The Fair Work Commission has handed down a rare ‘stop bullying’ order after a formal finding that two employees had been bullied.
The employees each made an application for an order to stop bullying under s.789FD of the Fair Work Act 2009 (Cth) (Act). They were employees of a relatively small real estate business which was unnamed in the decision. The employees made allegations of bullying against a particular Property Manager, who subsequently resigned her employment, but who was then re-employed by a related entity of the employer.
Whilst the decision did not contain full descriptions of the behaviour that was complained of, Commissioner Hampton did note that the behaviour was said to include:
- Belittling conduct;
- Swearing, yelling and use of otherwise inappropriate language;
- Daily interfering and undermining the applicants’ work;
- Physical intimidation and “slamming” of objects on the applicants’ desks;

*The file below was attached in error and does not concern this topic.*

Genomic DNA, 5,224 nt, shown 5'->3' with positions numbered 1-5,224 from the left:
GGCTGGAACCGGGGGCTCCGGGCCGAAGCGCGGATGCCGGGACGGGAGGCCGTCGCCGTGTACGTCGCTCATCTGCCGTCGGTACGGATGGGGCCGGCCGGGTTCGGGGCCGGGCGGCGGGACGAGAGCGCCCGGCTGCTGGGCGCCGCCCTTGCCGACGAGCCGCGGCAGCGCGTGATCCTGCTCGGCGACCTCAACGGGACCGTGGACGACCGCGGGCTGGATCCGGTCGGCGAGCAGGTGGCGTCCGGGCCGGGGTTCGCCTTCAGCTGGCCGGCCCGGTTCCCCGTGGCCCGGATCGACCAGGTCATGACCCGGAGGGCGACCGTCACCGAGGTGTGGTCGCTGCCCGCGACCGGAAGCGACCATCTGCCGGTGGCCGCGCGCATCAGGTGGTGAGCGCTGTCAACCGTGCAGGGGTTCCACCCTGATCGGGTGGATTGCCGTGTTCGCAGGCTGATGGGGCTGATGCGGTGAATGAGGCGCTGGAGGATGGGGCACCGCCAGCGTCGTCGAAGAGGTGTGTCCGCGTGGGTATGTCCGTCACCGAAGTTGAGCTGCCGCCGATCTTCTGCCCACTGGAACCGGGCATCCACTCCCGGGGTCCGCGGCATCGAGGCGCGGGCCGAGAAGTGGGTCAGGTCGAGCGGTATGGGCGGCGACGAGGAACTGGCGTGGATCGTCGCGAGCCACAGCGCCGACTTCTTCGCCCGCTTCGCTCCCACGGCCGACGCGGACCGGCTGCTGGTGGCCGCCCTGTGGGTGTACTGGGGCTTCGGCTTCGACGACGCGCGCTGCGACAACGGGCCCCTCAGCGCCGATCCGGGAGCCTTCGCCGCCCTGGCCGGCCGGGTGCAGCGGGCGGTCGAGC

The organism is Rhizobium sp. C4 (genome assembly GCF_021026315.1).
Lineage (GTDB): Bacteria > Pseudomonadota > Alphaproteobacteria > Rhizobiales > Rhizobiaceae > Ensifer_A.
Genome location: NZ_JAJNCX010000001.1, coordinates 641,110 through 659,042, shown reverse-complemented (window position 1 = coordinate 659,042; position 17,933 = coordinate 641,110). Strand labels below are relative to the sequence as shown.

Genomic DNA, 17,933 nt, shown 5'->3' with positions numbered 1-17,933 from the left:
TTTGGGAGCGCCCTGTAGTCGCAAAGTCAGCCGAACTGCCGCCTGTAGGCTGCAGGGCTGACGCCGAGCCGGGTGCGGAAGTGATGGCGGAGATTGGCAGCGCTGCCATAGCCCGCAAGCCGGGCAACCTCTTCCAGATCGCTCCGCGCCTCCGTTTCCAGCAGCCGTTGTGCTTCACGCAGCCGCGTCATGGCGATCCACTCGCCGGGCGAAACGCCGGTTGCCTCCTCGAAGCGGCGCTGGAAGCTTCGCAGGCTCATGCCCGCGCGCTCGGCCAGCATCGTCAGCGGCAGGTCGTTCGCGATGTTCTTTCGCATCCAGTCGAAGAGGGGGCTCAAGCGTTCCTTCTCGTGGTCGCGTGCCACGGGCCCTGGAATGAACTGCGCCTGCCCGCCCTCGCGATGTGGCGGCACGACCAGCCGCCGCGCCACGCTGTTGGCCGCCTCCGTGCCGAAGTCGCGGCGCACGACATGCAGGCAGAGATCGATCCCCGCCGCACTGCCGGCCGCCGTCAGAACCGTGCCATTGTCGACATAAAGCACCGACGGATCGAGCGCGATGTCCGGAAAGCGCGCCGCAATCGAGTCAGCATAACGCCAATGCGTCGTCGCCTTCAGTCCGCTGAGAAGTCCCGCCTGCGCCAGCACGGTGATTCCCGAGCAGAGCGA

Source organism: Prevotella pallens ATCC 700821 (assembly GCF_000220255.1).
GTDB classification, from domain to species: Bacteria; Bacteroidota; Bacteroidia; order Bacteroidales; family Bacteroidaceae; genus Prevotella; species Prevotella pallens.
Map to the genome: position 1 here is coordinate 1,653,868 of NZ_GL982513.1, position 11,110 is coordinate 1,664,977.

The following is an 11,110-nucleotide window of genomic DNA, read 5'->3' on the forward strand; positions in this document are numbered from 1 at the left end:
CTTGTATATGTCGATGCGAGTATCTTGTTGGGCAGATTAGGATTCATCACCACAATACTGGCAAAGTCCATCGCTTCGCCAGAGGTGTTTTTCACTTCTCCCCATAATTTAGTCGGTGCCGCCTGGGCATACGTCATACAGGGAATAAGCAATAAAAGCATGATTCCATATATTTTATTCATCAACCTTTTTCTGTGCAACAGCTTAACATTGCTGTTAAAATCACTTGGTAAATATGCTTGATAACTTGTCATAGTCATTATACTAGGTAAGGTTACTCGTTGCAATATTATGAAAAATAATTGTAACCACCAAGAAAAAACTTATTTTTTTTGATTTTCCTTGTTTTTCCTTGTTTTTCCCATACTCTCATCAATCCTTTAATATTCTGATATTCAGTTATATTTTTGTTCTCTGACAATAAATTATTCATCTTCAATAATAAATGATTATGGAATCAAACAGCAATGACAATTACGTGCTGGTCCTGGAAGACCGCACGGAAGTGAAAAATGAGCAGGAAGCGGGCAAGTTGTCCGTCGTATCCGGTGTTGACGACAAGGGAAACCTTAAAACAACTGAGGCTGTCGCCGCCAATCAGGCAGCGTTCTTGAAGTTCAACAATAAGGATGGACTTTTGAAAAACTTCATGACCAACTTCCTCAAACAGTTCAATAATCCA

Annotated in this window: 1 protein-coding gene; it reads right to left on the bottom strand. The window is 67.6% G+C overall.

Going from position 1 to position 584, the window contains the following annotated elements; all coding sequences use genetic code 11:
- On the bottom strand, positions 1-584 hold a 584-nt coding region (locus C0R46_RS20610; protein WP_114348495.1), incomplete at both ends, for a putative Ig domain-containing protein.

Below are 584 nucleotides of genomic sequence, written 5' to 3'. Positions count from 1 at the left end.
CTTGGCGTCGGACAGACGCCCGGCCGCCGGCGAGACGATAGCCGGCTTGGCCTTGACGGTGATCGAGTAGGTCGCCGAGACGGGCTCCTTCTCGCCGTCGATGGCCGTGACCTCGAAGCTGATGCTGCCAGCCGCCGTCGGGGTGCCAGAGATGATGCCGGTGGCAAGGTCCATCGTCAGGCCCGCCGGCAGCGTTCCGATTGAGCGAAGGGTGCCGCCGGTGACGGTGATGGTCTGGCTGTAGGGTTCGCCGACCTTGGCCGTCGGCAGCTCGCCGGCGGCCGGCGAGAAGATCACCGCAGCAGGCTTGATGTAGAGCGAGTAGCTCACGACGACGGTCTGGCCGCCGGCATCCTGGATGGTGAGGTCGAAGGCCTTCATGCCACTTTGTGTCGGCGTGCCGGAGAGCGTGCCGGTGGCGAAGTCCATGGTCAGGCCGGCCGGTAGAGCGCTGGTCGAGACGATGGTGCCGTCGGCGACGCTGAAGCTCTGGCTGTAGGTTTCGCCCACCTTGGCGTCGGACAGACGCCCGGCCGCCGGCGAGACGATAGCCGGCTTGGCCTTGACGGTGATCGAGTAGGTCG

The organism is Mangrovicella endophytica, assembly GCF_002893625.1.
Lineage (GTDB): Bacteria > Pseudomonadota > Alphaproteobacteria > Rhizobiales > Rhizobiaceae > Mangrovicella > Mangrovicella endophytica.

- Attempts to incite the applicants to victimise other staff members; and
- Threats of violence.
The employer argued in its defence that one of the employees had not formalised their complaint by putting it in writing, and regardless, that they had taken the action of moving the Property Manager to another entity so as to limit the contact between her and the employees. The employer also argued that the Property Manager had denied or explained the reasons for the conduct, and also that the employees’ behaviour had been unreasonable in some instances.
Whilst there were two separate applications made by each of the employee’s, Commissioner Hampton determined to hear those applications together.
The Commissioner noted that prior to the claims being commenced, the employees raised their concerns with the Employer. An informal investigation and then mediation took place.
Following this, the Property Manager resigned her employment with the employer but took up an equivalent position with the related entity. However, a complicating factor was that despite the Property Manager now being located in another workplace, there was still potential for contact between the businesses and the employees. Further, in the lead up to the bullying proceedings, the Property Manager was “seconded” back to the original employer.